Morning Metrics June 30 2021: The Four Horsemen of the Home Run Race

As the season nears its halfway point, we could be in for an historic home run race down the stretch.

ST PETERSBURG, FLORIDA - JUNE 27: Shohei Ohtani #17 of the Los Angeles Angels reacts after hitting a solo home run during the ninth inning against the Tampa Bay Rays at Tropicana Field on June 27, 2021 in St Petersburg, Florida. (Photo by Douglas P. DeFelice/Getty Images)

Morning Metrics is going to be a little different today because I want to chat about the home run race and the amazing month of June that Kyle Schwarber and Shohei Ohtani have put together. It deserves our full attention.

Shohei Ohtani currently stands atop the home run leaderboard at 28 after hitting two more homers at Yankee Stadium last night. Vlad Jr. has 26 long balls in second and Fernando Tatis Jr. and Kyle Schwarber have 25 big flies in third place. Let’s break down how we got here and what to expect the rest of the season. This could be a home run race for the history books!

The Breakout is Real

Since June 12th, Kyle Schwarber has hit 16 home runs in 18 games and is slugging over 1.000 in that span. He has hit a home run every 4.81 plate appearances and has created 26 runs for the Nationals, as they’ve gone 14-4 during that stretch and are now only 3 games back of the Mets for first place. Schwarber has created 27% of the Nationals runs over their massive winning stretch and he doesn’t appear to be slowing down anytime soon.

I can’t tell the difference between Schwarber’s rolling wOBA chart and Tesla’s stock chart in late 2020, and I know you’re thinking about selling high, but the hype is very real. Schwarber’s xwOBA of .405 is actually higher than his wOBA of .383 largely due to his 52.3% hard hit rate, which ranks 13th in the league.

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His average home run distance of 413 feet is equal to Vlad Guerrero Jr., and only 7 of his 25 home runs were hit below 105 MPH. Schwarber has hit 18 batted balls greater than 105 MPH since June 12, which leads the league, and 60% of his home runs are considered no doubters, which means they would be gone at every ballpark.


A man that needs no introduction or witty headline, Shohei Ohtani has hit 11 home runs over the last 16 games. And while that pales in comparison to Schwarber, it is still quite a feat. Since June 12th, there have only been three days without an Ohtani and/or Schwarber home run. Baseball has never been more exciting to watch and every night is a chance for someone to change history.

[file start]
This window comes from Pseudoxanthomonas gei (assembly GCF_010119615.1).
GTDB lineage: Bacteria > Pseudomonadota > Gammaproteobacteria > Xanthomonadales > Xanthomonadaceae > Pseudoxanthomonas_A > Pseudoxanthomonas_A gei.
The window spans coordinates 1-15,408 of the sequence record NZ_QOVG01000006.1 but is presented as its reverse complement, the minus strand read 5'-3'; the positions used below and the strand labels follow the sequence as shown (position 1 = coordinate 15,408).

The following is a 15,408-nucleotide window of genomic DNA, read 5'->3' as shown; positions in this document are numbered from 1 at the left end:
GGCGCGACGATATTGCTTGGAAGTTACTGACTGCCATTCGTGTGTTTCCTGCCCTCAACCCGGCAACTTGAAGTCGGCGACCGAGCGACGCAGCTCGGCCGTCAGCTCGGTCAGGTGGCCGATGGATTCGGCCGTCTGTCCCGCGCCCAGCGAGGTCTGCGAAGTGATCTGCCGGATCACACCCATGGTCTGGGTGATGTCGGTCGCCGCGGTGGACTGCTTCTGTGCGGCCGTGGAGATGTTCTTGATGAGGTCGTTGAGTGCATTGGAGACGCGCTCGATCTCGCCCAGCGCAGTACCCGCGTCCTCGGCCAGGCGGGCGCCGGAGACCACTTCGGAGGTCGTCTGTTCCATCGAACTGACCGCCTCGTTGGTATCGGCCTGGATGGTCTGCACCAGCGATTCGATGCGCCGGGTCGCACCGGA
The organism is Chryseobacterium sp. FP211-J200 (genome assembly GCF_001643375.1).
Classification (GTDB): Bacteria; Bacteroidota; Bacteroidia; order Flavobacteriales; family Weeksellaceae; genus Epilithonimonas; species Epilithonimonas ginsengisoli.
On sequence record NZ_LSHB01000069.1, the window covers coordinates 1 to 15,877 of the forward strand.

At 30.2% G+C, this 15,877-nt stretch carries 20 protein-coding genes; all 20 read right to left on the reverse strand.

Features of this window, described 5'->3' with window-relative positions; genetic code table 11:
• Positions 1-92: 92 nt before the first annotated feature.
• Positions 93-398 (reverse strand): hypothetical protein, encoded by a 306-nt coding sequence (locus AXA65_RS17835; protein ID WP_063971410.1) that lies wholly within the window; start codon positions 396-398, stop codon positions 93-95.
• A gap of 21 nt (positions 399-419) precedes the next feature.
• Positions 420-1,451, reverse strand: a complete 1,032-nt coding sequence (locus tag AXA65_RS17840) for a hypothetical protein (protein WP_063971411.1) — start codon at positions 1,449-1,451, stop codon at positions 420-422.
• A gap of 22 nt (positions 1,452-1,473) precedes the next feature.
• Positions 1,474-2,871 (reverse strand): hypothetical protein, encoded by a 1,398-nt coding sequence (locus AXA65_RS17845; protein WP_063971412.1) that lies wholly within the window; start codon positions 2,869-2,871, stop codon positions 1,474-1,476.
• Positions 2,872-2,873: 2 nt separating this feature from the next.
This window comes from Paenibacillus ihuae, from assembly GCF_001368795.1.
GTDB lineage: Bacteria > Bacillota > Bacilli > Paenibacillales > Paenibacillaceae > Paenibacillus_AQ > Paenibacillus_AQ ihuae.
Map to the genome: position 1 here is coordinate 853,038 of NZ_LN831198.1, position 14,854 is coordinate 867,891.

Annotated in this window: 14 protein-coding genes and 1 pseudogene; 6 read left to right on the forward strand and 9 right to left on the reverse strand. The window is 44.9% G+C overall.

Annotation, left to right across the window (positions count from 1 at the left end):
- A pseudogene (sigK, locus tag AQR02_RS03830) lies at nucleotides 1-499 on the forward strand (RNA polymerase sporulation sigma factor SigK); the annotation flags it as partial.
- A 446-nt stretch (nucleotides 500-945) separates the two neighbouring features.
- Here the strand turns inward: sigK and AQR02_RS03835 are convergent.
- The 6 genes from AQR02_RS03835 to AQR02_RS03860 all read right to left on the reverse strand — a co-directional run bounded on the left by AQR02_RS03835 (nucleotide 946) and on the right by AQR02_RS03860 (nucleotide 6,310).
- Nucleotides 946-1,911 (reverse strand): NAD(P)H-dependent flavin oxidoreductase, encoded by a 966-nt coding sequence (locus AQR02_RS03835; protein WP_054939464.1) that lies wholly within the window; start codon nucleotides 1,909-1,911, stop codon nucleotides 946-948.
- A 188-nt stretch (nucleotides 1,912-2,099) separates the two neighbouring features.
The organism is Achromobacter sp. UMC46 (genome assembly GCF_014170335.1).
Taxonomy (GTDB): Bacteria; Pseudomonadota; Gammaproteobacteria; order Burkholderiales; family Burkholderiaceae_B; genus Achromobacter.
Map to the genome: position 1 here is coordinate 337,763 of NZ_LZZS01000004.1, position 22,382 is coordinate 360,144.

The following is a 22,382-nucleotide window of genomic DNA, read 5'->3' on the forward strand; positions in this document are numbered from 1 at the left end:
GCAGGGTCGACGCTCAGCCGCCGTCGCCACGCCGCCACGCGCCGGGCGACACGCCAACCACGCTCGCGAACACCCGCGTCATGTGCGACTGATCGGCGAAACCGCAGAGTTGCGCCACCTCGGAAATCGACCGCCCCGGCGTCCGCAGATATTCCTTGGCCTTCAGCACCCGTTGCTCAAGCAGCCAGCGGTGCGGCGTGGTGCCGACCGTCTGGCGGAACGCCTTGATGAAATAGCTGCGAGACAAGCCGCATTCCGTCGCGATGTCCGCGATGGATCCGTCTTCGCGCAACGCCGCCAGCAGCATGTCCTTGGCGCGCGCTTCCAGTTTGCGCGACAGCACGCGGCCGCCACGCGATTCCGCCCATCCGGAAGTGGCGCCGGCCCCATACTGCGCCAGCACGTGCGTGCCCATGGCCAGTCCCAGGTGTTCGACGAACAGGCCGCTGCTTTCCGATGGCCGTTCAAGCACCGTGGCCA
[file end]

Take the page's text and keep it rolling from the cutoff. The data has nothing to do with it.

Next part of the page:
Ohtani is currently tied with Vlad Jr. for the WAR lead at 4.7, but as Ohtani takes the mound tonight, he could easily surpass Vlad and take a commanding lead in the MVP race, especially if he hits his MLB-leading 29th home run and 12th in 17 games. Nothing is out of the question when Ohtani is on the field.

Unsustainable Pace

Fernando Tatis Jr. has 69 less plate appearances than Vlad Jr, but is only trailing him by one homer. The pace that Tatis is on is incredible, but may not be sustainable. He has hit 43.9% of fly balls for home runs, which is higher than Ohtani (38.4%), Schwarber (35.7%) and Guerrero Jr. (35.1%).

Tatis Jr. also has the lowest expected home runs of the group at 20.6 home runs, which is 4.4 less than his total of 25. It will be very difficult for Tatis Jr. to keep up this pace, but sometimes the baseball gods work in your favor. He is still sixth in hard hit rate and fifth in average home run distance, so he won’t drop off a cliff, but I would be putting my money on Ohtani or Vlad to win the home run race.

The Current Pace

As the final night of June baseball commences, I thought it would be interesting to see how the current home run pace stacks up to previous years.

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Player/YearHR on July 1Total HR
Chris Davis 20133153
Albert Pujols 20093047
Christian Yelich 20192944
Alex Rodriguez 20072854
Pete Alonso 20192853
Giancarlo Stanton 20172159

Considering the home run leaders are between 25 and 28 home runs currently, the expectation is that the leader by season’s end will be above 50 home runs, but it isn’t a guarantee. There is an outside chance that a player could surpass the 60 HR mark for the first time since Sammy Sosa and Barry Bonds in 2001.

There is also a possibility that one of the four leaders right now does not end up as the home run champion. In 2017, Giancarlo Stanton only had 21 home runs going into July, but hit 38 in the final 3 months of the season to finish at 59. Be on the watch for Ronald Acuna Jr. or Aaron Judge to heat up and make a push for the leaders. History will be made in some way or another this season, so keep an eye on the home run race and check back for updates!